I wanted to build an escape room. The question for my sub-team was clear: how might we design an experience for multiple people in the same space and immerse them enough to stay engaged?
Our process involved many hoops to jump over, such as working in parallel when ideally it would've been sequential. Our challenge was to develop an interaction system when the story, setting and the props themselves weren't clear.
At that point all we could do is map out the space and set up key points of interaction within the room.
When the world building team had made enough plot development, we were able to detail out those interactions. We mapped out potential user journeys in our room.
In addition to the environment, my team was also responsible for the actual items of interaction in the room: the puzzles. The room was scattered with many components that formed a larger jigsaw made up of smaller puzzles. There were many possible paths, but ultimately there was only one way it could all come together.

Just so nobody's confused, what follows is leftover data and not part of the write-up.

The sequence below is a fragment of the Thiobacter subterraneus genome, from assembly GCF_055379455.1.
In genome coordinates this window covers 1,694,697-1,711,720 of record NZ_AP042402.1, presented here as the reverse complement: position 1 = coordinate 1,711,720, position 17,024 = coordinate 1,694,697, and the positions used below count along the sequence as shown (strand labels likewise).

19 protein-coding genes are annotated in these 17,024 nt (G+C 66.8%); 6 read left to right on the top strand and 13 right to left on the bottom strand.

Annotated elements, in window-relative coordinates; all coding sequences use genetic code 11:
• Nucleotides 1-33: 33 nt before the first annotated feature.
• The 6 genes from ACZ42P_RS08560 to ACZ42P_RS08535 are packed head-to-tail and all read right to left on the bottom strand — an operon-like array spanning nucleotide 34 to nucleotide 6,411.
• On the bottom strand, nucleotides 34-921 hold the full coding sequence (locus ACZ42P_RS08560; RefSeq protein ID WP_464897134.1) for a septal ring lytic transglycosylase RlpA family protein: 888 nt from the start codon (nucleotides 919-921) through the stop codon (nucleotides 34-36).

The puzzle I was in charge of involved a large map of the planet the scientists were exploring. The ultimate (covert) goal was for the participants to figure out what plant seed to place in the machine. My part of the game helped them identify the climate a particular seed grows in and from there they could connect that information with another piece that led them to the correct seed.
Designing and building a fictional map was more complicated than earlier anticipated. I took creative liberty but also tried to involve science to make it believable enough. For the visuals, I was inspired by topography charts that make maps look three dimensional. I believed that would help increase the interactivity.
Here's a visual progression of the map development:
There was also a lot of back-and-forth with the other teams, such as worldbuilding, when developing this piece that is not quite captured in the visuals. I had to make sure the story lined up with the ecosystem we had developed for this planet, the other clues we had laid out in the room and that the aesthetic matched what the style team had laid out for us (retro-futuristic).
It was ultimately a very rewarding process to create a puzzle that was the right balance of difficulty (it didn't take people too long to solve it but it also wasn't immediately obvious) and enhanced the overall experience of the game.